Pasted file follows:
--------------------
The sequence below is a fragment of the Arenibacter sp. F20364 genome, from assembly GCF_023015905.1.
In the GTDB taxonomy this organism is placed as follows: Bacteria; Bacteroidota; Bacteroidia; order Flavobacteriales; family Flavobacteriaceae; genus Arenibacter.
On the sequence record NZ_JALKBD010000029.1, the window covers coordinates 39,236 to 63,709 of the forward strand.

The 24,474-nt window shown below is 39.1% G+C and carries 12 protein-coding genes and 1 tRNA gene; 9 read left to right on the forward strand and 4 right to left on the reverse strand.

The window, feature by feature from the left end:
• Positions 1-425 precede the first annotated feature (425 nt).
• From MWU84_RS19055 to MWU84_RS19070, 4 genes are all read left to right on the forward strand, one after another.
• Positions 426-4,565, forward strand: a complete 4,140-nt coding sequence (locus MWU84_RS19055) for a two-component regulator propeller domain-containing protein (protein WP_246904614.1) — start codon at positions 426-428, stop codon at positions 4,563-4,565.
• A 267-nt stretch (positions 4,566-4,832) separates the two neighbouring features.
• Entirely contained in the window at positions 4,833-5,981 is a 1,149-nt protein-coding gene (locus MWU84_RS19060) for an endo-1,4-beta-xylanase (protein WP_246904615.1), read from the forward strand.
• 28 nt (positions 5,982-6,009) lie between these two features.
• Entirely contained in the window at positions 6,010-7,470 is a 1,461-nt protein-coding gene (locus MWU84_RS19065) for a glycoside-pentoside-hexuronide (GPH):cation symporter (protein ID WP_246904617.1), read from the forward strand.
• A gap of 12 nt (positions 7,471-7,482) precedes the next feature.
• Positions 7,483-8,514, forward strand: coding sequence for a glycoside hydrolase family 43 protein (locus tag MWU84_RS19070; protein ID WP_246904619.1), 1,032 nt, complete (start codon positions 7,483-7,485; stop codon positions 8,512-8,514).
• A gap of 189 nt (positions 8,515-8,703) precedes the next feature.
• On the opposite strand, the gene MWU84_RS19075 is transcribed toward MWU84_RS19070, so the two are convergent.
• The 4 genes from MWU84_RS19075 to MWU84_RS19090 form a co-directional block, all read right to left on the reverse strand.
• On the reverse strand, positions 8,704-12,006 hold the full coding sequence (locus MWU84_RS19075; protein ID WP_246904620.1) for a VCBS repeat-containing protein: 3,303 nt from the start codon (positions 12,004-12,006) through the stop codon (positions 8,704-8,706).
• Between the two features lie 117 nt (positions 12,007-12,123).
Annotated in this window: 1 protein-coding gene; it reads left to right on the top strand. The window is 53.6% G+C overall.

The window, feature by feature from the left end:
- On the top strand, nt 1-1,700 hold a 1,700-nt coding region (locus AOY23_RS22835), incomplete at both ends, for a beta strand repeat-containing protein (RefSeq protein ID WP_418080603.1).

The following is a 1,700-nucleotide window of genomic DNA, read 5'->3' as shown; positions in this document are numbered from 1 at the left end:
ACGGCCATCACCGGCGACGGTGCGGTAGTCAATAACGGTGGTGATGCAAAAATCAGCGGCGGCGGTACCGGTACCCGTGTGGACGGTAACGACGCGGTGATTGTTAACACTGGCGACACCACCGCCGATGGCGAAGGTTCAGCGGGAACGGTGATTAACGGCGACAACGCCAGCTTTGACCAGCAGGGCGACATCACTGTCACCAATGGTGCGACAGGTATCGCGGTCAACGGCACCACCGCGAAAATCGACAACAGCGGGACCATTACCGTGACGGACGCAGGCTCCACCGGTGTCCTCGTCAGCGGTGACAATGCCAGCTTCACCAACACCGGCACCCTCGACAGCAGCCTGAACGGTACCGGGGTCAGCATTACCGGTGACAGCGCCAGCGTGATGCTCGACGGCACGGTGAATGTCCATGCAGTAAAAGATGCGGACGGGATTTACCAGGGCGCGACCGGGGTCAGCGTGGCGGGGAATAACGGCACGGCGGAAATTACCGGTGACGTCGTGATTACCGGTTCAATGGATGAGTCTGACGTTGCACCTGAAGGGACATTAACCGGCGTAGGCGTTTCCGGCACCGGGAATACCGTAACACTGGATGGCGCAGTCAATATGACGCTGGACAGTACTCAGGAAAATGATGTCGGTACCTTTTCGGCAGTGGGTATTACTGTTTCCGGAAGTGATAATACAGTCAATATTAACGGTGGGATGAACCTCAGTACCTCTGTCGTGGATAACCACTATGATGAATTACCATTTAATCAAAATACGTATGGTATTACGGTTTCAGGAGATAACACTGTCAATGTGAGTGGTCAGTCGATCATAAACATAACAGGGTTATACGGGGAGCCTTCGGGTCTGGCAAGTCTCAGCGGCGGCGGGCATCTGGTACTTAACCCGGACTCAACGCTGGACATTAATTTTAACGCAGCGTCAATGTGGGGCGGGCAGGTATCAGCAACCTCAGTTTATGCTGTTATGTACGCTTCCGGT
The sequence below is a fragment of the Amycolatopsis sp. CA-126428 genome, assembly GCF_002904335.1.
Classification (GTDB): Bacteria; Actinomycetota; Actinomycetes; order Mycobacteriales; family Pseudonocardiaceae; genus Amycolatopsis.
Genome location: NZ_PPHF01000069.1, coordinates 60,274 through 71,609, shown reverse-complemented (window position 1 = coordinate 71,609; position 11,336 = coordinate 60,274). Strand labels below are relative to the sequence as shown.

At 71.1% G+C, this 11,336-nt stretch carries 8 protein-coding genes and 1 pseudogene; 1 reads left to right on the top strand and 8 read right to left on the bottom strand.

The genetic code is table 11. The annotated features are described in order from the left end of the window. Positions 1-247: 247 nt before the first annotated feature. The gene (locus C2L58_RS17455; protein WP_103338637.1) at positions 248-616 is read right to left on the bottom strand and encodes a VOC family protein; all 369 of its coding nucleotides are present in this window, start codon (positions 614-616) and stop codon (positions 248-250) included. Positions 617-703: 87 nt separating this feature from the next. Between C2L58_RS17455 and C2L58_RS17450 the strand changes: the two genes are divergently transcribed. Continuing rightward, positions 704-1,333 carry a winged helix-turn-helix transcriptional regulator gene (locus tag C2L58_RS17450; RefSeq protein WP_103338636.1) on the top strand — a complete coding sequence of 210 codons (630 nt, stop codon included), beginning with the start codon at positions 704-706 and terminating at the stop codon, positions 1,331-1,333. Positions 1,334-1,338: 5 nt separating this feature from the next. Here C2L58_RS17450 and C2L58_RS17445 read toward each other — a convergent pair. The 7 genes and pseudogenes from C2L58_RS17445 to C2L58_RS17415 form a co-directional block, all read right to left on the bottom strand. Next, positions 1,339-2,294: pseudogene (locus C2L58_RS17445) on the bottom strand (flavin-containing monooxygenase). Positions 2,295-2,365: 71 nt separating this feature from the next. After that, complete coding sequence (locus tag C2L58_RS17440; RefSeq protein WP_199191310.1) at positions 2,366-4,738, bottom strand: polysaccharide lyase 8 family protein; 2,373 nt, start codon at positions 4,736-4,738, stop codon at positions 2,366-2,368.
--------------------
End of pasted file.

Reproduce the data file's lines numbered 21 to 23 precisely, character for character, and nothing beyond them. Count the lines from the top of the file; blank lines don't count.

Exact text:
The window, feature by feature from the left end:
- On the top strand, nt 1-1,700 hold a 1,700-nt coding region (locus AOY23_RS22835), incomplete at both ends, for a beta strand repeat-containing protein (RefSeq protein ID WP_418080603.1).

The following is a 1,700-nucleotide window of genomic DNA, read 5'->3' as shown; positions in this document are numbered from 1 at the left end: